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01.12.2012 | Research article | Ausgabe 1/2012 Open Access

BMC Health Services Research 1/2012

Association between unemployment rates and prescription drug utilization in the United States, 2007–2010

BMC Health Services Research > Ausgabe 1/2012
Daniel Kozman, Christopher Graziul, Robert Gibbons, G Caleb Alexander
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Electronic supplementary material

The online version of this article (doi:10.​1186/​1472-6963-12-435) contains supplementary material, which is available to authorized users.

Competing interests

GCA is a consultant for IMS Health.

Authors’ contributions

DK and GCA conceived of the study. All authors participated in the development of the analytic approach. RG supervised and CG performed the statistical analysis. DK drafted the manuscript. All authors provided substantive revisions to the manuscript and approved the final manuscript.



While extensive evidence suggests that the economic recession has had far reaching effects on many economic sectors, little is known regarding its impact on prescription drug utilization. The purpose of this study is to describe the association between state-level unemployment rates and retail sales of seven therapeutic classes (statins, antidepressants, antipsychotics, angiotensin-converting enzyme [ACE] inhibitors, opiates, phosphodiesterase [PDE] inhibitors and oral contraceptives) in the United States.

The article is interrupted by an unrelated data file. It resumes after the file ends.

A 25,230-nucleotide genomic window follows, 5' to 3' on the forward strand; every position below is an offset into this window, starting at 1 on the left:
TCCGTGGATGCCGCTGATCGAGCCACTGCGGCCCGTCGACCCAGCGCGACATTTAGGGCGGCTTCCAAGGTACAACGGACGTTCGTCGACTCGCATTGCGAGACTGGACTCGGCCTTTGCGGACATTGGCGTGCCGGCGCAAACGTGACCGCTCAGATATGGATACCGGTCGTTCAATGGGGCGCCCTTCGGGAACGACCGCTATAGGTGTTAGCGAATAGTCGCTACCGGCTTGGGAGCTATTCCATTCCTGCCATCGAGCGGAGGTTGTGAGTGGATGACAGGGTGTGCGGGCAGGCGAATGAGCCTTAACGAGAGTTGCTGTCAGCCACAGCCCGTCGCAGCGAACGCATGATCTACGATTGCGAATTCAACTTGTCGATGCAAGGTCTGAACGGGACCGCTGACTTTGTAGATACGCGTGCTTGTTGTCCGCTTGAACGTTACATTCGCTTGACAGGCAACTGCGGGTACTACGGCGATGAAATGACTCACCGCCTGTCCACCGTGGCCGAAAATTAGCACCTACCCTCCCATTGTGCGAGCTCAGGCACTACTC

Using a retrospective mixed ecological design, we examined retail prescription sales using IMS Health Xponent™ from September 2007 through July 2010, and we used the Bureau of Labor Statistics to derive population-based rates and mixed-effects modeling with state-level controls to examine the association between unemployment and utilization. Our main outcome measure was state-level utilization per 100,000 people for each class.


Monthly unemployment levels and rates of use of each class varied substantially across the states. There were no statistically significant associations between use of ACE inhibitors or SSRIs/SNRIs and average unemployment in analyses across states, while for opioids and PDE inhibitors there were small statistically significant direct associations, and for the remaining classes inverse associations. Analyses using each state as its own control collectively exhibited statistically significant positive associations between increases in unemployment and prescription drug utilization for five of seven areas examined. This relationship was greatest for statins (on average, a 4% increase in utilization per 1% increased unemployment) and PDE inhibitors (3% increase in utilization per 1% increased unemployment), and lower for oral contraceptives and atypical antipsychotics.


We found no evidence of an association between increasing unemployment and decreasing prescription utilization, suggesting that any effects of the recent economic recession have been mitigated by other market forces.
Additional file 1: Appendix. Model specification. (DOC 98 KB)
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